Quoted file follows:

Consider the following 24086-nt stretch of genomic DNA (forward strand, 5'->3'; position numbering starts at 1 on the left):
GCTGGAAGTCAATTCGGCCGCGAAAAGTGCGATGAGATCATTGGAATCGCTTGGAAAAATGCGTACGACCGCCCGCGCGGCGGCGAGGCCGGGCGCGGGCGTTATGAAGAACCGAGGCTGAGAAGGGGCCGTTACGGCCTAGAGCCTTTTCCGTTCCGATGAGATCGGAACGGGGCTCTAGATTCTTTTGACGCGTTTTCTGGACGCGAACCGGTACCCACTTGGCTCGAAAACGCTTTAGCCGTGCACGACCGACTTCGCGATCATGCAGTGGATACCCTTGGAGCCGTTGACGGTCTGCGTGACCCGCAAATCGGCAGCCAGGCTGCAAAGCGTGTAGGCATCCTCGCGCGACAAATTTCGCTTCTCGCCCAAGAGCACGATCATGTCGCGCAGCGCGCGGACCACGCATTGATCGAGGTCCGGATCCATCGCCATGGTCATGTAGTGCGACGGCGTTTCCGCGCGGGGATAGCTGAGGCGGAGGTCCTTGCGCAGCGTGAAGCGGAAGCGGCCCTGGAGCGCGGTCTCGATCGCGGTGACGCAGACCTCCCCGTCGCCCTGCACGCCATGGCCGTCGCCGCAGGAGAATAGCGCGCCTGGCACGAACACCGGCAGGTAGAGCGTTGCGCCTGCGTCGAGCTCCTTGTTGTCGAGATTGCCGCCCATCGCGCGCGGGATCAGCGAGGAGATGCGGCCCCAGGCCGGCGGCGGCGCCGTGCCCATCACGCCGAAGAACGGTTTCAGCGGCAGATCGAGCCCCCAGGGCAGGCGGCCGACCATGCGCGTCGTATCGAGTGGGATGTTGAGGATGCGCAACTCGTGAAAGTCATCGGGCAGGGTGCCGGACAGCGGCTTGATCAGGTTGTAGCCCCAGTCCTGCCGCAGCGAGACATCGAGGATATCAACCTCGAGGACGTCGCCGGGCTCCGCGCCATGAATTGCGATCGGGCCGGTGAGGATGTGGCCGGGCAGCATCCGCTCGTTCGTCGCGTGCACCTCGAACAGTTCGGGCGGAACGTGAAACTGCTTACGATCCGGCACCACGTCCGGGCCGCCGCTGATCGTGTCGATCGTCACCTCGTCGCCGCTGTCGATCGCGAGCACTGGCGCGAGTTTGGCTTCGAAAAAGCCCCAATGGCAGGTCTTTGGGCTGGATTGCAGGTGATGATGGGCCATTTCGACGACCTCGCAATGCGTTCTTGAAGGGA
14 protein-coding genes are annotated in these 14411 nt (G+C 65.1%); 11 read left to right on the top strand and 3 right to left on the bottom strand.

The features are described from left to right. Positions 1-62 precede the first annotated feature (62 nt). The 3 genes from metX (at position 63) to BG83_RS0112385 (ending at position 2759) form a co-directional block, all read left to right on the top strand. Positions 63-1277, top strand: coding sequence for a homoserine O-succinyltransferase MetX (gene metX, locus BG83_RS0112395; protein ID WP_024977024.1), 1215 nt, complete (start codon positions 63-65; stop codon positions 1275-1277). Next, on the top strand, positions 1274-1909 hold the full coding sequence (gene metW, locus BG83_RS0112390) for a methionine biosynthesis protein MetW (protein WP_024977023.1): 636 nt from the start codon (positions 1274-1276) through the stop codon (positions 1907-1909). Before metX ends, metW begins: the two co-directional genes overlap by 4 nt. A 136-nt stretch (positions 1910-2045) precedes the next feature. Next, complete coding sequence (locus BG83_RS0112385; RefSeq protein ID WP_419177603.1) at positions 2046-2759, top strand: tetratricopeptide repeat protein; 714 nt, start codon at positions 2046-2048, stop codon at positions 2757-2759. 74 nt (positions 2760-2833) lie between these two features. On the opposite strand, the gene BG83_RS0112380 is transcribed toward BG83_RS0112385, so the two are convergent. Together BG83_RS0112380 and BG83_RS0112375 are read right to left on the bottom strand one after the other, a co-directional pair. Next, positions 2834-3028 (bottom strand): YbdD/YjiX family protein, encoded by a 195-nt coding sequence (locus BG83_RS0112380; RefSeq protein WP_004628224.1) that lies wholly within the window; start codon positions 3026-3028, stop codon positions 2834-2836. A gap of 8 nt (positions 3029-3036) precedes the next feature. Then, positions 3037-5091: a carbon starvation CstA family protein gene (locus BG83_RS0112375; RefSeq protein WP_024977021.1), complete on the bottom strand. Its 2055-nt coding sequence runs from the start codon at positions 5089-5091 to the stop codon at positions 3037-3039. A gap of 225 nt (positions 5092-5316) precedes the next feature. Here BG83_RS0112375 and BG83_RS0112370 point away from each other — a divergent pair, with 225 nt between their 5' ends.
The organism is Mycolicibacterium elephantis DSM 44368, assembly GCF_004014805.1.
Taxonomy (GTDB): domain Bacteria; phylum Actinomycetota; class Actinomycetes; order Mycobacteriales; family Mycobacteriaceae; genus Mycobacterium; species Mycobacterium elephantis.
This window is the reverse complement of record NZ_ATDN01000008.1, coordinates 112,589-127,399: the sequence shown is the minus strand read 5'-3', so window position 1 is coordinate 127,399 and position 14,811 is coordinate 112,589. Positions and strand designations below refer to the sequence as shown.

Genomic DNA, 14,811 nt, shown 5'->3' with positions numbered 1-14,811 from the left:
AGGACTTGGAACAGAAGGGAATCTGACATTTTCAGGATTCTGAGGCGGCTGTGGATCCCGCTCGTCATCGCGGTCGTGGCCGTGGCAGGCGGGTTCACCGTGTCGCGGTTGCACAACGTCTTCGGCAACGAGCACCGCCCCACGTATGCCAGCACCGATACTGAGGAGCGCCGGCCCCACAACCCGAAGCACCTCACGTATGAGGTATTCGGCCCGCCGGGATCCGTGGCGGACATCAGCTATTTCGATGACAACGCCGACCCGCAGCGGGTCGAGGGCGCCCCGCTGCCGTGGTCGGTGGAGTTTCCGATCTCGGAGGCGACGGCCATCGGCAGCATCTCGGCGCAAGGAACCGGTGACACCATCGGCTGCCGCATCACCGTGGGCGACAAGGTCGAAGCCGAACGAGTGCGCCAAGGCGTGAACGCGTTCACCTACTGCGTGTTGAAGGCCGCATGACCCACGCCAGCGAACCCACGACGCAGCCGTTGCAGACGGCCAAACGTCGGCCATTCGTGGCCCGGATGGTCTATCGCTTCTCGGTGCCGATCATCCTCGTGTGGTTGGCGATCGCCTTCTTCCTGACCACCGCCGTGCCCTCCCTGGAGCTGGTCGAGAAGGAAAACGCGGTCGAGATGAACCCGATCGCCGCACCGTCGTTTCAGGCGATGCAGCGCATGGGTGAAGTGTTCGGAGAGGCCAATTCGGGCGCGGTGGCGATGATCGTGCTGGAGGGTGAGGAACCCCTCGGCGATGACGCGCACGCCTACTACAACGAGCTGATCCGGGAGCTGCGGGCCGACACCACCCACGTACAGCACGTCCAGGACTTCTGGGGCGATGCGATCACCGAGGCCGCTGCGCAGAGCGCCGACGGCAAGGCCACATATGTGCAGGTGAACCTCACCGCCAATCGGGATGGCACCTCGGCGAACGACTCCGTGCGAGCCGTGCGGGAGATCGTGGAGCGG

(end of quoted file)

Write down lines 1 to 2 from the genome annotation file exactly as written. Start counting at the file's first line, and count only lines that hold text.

Consider the following 24086-nt stretch of genomic DNA (forward strand, 5'->3'; position numbering starts at 1 on the left):
GCTGGAAGTCAATTCGGCCGCGAAAAGTGCGATGAGATCATTGGAATCGCTTGGAAAAATGCGTACGACCGCCCGCGCGGCGGCGAGGCCGGGCGCGGGCGTTATGAAGAACCGAGGCTGAGAAGGGGCCGTTACGGCCTAGAGCCTTTTCCGTTCCGATGAGATCGGAACGGGGCTCTAGATTCTTTTGACGCGTTTTCTGGACGCGAACCGGTACCCACTTGGCTCGAAAACGCTTTAGCCGTGCACGACCGACTTCGCGATCATGCAGTGGATACCCTTGGAGCCGTTGACGGTCTGCGTGACCCGCAAATCGGCAGCCAGGCTGCAAAGCGTGTAGGCATCCTCGCGCGACAAATTTCGCTTCTCGCCCAAGAGCACGATCATGTCGCGCAGCGCGCGGACCACGCATTGATCGAGGTCCGGATCCATCGCCATGGTCATGTAGTGCGACGGCGTTTCCGCGCGGGGATAGCTGAGGCGGAGGTCCTTGCGCAGCGTGAAGCGGAAGCGGCCCTGGAGCGCGGTCTCGATCGCGGTGACGCAGACCTCCCCGTCGCCCTGCACGCCATGGCCGTCGCCGCAGGAGAATAGCGCGCCTGGCACGAACACCGGCAGGTAGAGCGTTGCGCCTGCGTCGAGCTCCTTGTTGTCGAGATTGCCGCCCATCGCGCGCGGGATCAGCGAGGAGATGCGGCCCCAGGCCGGCGGCGGCGCCGTGCCCATCACGCCGAAGAACGGTTTCAGCGGCAGATCGAGCCCCCAGGGCAGGCGGCCGACCATGCGCGTCGTATCGAGTGGGATGTTGAGGATGCGCAACTCGTGAAAGTCATCGGGCAGGGTGCCGGACAGCGGCTTGATCAGGTTGTAGCCCCAGTCCTGCCGCAGCGAGACATCGAGGATATCAACCTCGAGGACGTCGCCGGGCTCCGCGCCATGAATTGCGATCGGGCCGGTGAGGATGTGGCCGGGCAGCATCCGCTCGTTCGTCGCGTGCACCTCGAACAGTTCGGGCGGAACGTGAAACTGCTTACGATCCGGCACCACGTCCGGGCCGCCGCTGATCGTGTCGATCGTCACCTCGTCGCCGCTGTCGATCGCGAGCACTGGCGCGAGTTTGGCTTCGAAAAAGCCCCAATGGCAGGTCTTTGGGCTGGATTGCAGGTGATGATGGGCCATTTCGACGACCTCGCAATGCGTTCTTGAAGGGA